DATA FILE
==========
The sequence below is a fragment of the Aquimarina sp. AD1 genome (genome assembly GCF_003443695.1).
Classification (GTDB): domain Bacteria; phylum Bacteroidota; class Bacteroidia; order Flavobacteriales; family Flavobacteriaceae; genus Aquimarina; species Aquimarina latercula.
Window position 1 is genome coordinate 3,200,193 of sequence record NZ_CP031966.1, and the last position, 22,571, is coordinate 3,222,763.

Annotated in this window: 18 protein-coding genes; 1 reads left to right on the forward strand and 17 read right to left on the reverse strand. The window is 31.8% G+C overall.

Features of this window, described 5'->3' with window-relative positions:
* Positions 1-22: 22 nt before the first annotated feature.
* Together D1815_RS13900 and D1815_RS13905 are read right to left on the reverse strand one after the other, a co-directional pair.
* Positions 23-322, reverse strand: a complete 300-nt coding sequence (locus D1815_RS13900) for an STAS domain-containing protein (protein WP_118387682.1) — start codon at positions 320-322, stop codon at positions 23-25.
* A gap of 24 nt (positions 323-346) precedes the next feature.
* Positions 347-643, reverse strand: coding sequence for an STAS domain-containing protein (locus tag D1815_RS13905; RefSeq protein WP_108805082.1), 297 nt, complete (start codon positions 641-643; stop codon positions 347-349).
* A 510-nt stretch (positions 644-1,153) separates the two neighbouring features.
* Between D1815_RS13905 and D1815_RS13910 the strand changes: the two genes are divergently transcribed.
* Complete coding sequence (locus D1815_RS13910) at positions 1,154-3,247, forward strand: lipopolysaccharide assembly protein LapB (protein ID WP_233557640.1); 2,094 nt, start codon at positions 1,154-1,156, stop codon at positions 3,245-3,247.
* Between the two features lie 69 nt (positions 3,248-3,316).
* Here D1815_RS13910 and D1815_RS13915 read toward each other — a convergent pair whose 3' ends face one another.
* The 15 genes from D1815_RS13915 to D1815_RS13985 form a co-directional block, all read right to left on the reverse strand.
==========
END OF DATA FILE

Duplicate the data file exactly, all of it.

The sequence below is a fragment of the Aquimarina sp. AD1 genome (genome assembly GCF_003443695.1).
Classification (GTDB): domain Bacteria; phylum Bacteroidota; class Bacteroidia; order Flavobacteriales; family Flavobacteriaceae; genus Aquimarina; species Aquimarina latercula.
Window position 1 is genome coordinate 3,200,193 of sequence record NZ_CP031966.1, and the last position, 22,571, is coordinate 3,222,763.

Annotated in this window: 18 protein-coding genes; 1 reads left to right on the forward strand and 17 read right to left on the reverse strand. The window is 31.8% G+C overall.

Features of this window, described 5'->3' with window-relative positions:
* Positions 1-22: 22 nt before the first annotated feature.
* Together D1815_RS13900 and D1815_RS13905 are read right to left on the reverse strand one after the other, a co-directional pair.
* Positions 23-322, reverse strand: a complete 300-nt coding sequence (locus D1815_RS13900) for an STAS domain-containing protein (protein WP_118387682.1) — start codon at positions 320-322, stop codon at positions 23-25.
* A gap of 24 nt (positions 323-346) precedes the next feature.
* Positions 347-643, reverse strand: coding sequence for an STAS domain-containing protein (locus tag D1815_RS13905; RefSeq protein WP_108805082.1), 297 nt, complete (start codon positions 641-643; stop codon positions 347-349).
* A 510-nt stretch (positions 644-1,153) separates the two neighbouring features.
* Between D1815_RS13905 and D1815_RS13910 the strand changes: the two genes are divergently transcribed.
* Complete coding sequence (locus D1815_RS13910) at positions 1,154-3,247, forward strand: lipopolysaccharide assembly protein LapB (protein ID WP_233557640.1); 2,094 nt, start codon at positions 1,154-1,156, stop codon at positions 3,245-3,247.
* Between the two features lie 69 nt (positions 3,248-3,316).
* Here D1815_RS13910 and D1815_RS13915 read toward each other — a convergent pair whose 3' ends face one another.
* The 15 genes from D1815_RS13915 to D1815_RS13985 form a co-directional block, all read right to left on the reverse strand.